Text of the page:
Amanda Blake, "Gunsmoke's" Miss Kitty had a real-life tragic end that no one could have foreseen.
Amanda Blake will forever be remembered as Miss Kitty from the cult Western series "Gunsmoke," but her life was just as dramatic, and had a tragically unexpected ending.
Amanda spent her last years dedicated to her beloved animal conservation causes and died at 60 of what was officially declared to be a cardio-pulmonary failure and viral hepatitis, but the truth was much more dramatic.
Blake would often startle her co-stars in "Gunsmoke" by bringing her pet lion, Kemo onto the show's set.
Promotional shot of Amanda Blake as Miss Kitty in 'Gunsmoke,' circa 1967 | Source: Wikimedia
Her doctor, Lou Nishimura, revealed that she had died of AIDS complications, but had been said to have died of throat cancer.
Blake had wanted to keep her diagnosis and subsequent illness out of the headlines, but when her relatives decided to contest her will, claiming her cognition was impaired, her best friend Pat Derby revealed the truth.
Amanda Blake in costume as Kitty Russell, on the set of 'Gunsmoke' in 1967 | Source: Getty Images
In her will, Blake had left her $400,000 estate to PAWS, the Progressive Animal Welfare Society. Even though Blake had been married 5 times, she had no children, and her aunt and cousins had expected to inherit.
Blake had been living with her friend Pat and her husband on their ranch where they had a shelter for performing animals who had been abandoned when they became too old to perform. Pat noted Blake's declining health and convinced her to see Sacramento doctor, Lou Nishimura. He would later reveal:
“There was no recurrence of cancer. Technically she died of liver failure brought on by viral hepatitis, which was AIDS-related.”
Amanda Blake, Dennis Weaver, and Milburn Stone in "Gunsmoke" in 1960. | Source: Wikimedia
Blake had indeed been diagnosed and treated for cancer in 1977 and had become a staunch supporter of the American Cancer Society, receiving the organization's Courage Award at the hands of President Ronald Reagan for her fundraising efforts. Luckily, her cancer never returned.
Blake's fifth husband, an Autin, Texas developer, Mark Spaeth, passed away in 1985 - 4 years before Blake - of AIDS. Spaeth had claimed before he died that Blake had infected him after returning from a trip to Africa.
James Arness as Matt Dillon, Miss Kitty's true love, in 'Gunsmoke' in 1969 | Source: Getty Images
But Spaeth was known to be bisexual and moved in a circle of gay friends, and Blake's friends were quick to point out that the actress was neither promiscuous nor a drug user. It is much more likely that she was infected by Spaeth, than the other way around.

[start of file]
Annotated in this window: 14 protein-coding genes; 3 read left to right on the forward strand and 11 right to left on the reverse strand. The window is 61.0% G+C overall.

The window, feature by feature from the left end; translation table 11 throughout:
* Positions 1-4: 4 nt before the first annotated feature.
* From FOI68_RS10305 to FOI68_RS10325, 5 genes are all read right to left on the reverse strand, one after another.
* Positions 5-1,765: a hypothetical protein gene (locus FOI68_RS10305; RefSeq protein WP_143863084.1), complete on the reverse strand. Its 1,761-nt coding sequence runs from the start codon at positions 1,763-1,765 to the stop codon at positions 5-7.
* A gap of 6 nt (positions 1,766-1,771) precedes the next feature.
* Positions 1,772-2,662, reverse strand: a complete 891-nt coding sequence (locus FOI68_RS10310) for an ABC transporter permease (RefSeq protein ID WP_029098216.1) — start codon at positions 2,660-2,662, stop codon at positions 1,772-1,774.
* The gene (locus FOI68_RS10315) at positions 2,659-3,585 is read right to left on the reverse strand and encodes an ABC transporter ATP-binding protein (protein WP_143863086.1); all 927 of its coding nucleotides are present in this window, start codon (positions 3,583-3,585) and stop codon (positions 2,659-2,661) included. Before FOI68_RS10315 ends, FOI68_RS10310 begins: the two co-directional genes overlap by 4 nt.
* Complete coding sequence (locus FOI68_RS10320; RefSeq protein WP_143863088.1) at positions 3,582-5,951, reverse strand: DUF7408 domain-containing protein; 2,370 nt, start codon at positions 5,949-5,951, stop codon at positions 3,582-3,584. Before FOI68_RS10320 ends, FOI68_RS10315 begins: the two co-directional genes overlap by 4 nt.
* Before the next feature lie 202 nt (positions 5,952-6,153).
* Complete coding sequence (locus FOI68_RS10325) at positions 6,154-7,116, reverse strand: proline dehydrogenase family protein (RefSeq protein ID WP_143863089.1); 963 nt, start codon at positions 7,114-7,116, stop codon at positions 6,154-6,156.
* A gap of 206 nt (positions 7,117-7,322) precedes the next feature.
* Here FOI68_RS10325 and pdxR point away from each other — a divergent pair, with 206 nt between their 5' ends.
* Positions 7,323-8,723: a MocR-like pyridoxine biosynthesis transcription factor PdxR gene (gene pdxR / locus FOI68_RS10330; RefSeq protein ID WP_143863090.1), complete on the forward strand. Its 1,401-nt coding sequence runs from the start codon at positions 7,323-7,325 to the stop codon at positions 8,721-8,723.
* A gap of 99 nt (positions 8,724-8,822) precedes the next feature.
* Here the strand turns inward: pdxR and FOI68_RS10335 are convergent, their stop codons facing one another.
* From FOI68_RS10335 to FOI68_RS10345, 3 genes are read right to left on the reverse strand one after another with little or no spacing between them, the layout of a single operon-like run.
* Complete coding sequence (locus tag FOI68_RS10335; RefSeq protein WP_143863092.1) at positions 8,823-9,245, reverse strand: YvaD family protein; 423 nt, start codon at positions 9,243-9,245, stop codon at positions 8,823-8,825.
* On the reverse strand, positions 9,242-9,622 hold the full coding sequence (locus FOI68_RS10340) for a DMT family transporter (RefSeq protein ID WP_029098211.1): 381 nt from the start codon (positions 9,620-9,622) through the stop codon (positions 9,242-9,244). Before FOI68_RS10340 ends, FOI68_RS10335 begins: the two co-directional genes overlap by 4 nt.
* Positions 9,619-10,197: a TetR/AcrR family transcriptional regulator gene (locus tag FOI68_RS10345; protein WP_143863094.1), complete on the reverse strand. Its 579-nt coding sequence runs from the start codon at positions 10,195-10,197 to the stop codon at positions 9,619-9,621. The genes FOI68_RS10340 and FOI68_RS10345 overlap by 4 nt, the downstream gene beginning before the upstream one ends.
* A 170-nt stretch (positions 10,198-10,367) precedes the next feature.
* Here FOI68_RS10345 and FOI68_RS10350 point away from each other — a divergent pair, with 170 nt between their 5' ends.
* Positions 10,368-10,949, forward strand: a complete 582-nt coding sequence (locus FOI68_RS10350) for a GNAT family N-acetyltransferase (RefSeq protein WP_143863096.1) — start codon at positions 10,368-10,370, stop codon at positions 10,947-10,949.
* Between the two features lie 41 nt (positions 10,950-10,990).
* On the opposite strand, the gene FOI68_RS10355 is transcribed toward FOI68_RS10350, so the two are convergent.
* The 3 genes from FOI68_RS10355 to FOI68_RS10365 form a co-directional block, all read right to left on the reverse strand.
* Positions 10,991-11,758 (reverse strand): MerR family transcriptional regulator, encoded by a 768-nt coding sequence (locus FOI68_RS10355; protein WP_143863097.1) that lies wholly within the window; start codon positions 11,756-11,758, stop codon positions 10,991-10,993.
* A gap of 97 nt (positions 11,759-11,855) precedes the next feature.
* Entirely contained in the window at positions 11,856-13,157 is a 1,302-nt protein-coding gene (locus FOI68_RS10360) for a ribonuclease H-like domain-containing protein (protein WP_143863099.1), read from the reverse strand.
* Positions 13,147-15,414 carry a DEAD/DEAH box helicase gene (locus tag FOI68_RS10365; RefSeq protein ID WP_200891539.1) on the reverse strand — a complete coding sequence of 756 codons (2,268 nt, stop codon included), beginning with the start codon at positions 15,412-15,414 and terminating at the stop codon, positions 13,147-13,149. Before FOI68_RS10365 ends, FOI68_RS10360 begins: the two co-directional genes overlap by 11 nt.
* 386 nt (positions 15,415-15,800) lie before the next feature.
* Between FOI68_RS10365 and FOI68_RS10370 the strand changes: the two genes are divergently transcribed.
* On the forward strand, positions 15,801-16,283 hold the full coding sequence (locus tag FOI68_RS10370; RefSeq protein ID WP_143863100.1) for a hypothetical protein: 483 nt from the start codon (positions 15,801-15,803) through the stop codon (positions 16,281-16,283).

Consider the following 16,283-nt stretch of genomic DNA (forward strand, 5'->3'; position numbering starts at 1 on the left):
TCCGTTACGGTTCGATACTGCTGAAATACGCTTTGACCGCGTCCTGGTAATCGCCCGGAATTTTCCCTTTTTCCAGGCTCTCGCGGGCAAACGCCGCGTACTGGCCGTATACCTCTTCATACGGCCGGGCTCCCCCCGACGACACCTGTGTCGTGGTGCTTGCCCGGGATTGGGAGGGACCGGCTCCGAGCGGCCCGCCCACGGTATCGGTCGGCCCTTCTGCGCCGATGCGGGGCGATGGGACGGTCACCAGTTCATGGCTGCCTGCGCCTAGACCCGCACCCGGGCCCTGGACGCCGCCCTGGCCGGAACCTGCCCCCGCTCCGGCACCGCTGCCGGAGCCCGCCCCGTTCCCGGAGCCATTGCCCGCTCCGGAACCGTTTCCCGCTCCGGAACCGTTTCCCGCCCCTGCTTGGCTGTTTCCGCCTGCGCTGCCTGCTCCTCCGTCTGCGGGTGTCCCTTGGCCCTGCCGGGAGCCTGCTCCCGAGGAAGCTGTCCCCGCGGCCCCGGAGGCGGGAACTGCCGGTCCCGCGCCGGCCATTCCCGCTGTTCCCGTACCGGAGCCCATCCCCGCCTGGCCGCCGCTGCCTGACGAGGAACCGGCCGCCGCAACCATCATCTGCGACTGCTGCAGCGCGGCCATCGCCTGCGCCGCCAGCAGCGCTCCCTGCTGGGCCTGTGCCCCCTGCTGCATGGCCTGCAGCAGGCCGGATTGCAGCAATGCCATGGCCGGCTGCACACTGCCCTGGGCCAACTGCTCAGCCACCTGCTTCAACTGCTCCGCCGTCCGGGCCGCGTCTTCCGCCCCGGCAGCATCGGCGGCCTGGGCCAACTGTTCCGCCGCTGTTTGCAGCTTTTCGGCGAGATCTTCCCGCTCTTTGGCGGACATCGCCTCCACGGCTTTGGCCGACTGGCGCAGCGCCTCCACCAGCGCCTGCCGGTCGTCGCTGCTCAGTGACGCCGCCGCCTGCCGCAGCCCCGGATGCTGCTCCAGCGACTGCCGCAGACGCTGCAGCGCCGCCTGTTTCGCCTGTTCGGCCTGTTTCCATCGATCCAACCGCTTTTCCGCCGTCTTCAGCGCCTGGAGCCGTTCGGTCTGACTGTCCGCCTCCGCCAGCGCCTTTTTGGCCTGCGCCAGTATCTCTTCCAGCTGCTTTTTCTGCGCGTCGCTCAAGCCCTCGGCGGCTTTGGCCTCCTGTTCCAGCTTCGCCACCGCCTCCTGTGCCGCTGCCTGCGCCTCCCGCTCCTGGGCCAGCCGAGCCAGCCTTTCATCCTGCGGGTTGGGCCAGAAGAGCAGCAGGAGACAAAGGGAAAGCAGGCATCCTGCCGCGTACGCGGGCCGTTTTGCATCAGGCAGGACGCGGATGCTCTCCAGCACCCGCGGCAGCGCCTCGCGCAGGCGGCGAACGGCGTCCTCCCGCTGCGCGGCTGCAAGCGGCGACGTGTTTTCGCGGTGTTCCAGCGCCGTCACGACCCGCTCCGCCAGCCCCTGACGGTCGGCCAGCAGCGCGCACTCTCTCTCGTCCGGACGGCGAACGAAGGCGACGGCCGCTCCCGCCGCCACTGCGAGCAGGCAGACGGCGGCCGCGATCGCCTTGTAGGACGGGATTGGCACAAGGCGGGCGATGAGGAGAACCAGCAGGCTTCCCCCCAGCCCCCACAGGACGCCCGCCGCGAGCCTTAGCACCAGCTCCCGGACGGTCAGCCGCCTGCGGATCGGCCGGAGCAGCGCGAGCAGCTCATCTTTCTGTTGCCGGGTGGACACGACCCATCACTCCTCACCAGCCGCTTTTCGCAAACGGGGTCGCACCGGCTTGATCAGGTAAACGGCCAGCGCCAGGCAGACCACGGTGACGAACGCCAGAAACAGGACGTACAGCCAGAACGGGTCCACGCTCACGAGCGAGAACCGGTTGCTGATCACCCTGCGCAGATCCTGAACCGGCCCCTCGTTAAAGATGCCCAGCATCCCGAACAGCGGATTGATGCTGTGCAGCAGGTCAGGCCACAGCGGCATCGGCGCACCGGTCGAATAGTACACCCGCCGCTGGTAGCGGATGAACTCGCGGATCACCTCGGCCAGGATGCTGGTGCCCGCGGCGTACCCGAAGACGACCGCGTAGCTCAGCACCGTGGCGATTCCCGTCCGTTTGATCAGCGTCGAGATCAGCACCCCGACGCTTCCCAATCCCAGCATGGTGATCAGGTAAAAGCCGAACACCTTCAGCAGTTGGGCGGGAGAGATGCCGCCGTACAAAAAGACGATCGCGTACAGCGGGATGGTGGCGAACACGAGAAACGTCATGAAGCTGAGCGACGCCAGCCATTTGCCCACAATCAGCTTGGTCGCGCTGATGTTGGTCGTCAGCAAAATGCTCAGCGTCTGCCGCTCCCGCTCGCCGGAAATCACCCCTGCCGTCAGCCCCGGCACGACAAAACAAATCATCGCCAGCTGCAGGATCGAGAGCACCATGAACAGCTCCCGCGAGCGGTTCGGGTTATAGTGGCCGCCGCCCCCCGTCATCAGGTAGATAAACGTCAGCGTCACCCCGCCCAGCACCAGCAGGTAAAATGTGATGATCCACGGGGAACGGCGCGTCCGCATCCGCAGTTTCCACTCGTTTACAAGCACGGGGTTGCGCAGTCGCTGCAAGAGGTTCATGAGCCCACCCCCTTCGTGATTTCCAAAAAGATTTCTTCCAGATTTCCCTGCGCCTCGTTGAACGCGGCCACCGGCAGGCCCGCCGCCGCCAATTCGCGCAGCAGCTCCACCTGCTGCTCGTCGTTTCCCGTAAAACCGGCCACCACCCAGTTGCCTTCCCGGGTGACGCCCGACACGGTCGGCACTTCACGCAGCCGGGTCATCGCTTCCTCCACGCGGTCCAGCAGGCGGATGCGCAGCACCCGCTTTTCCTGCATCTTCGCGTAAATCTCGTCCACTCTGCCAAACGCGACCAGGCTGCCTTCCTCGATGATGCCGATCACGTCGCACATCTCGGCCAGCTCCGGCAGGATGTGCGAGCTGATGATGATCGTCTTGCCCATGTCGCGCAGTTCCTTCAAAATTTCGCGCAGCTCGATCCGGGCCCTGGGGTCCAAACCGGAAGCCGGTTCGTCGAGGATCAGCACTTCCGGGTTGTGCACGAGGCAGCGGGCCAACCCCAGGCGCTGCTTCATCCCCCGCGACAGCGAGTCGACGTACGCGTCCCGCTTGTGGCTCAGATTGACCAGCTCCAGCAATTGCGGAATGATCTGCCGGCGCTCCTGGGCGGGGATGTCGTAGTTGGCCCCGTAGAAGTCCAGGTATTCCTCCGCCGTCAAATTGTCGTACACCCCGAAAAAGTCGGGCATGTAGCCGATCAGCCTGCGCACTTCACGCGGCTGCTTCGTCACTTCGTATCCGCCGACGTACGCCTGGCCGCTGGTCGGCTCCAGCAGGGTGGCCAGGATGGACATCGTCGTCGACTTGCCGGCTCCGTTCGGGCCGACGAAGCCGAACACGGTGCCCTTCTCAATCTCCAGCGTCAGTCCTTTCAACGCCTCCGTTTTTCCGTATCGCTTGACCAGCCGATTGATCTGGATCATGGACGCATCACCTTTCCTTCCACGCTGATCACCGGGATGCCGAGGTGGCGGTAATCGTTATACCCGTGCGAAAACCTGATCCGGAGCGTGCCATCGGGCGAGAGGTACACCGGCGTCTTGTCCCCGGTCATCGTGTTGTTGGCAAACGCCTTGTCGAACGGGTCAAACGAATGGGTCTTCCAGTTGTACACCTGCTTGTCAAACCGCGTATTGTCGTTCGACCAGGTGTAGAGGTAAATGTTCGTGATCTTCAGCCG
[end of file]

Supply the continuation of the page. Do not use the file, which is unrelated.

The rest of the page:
Real life photo of the Long Branch Saloon taken in 1870 | Source: Wikimedia
To the last day of her life, Blake was devoted to her mission: to save mistreated animals. With her third husband Frank Gilbert, Blake started an experimental breeding program for cheetahs, and successfully raised seven generations of the beautiful, but endangered animals.
Amanda Blake and Pat Derby at a PAWS Award event in 1988 | Source: Wikimedia
After her death, Pat Derby founded the Amanda Blake Memorial Wildlife Refuge which offers shelter to wild animals, ranging from antelopes and emus to scimitar-horned oryx, which are now officially extinct in the wild.
Blake would often startle her co-stars in "Gunsmoke" by bringing her pet lion, Kemo, onto the show's set. Blake had won the role of feisty Miss Kitty in 1955 and would play her to the hilt for the next 19 years until the show was canceled in 1974.
For her iconic role in "Gunsmoke," Blake was inducted into the Hall of Great Western Performers, joining actors Tom Mix and Gary Cooper as the third-ever inductee. The stunning redhead was to participate sporadically in films throughout her stint on "Gunsmoke," but did guest on several shows including "The Red Skelton Show," "Hollywood Squares," and "Match Game."
Blake passed away on August 16, 1989, at the Mercy General Hospital in Sacramento, California. She was only 60 years old.
Her friend Pat Derby founded a wildlife shelter in her honor in 1997. The Amanda Blake Memorial Wildlife Refuge has just celebrated its 23rd anniversary, a just monument to the actress we all remember so fondly as the brazen, but good-hearted Miss Kitty.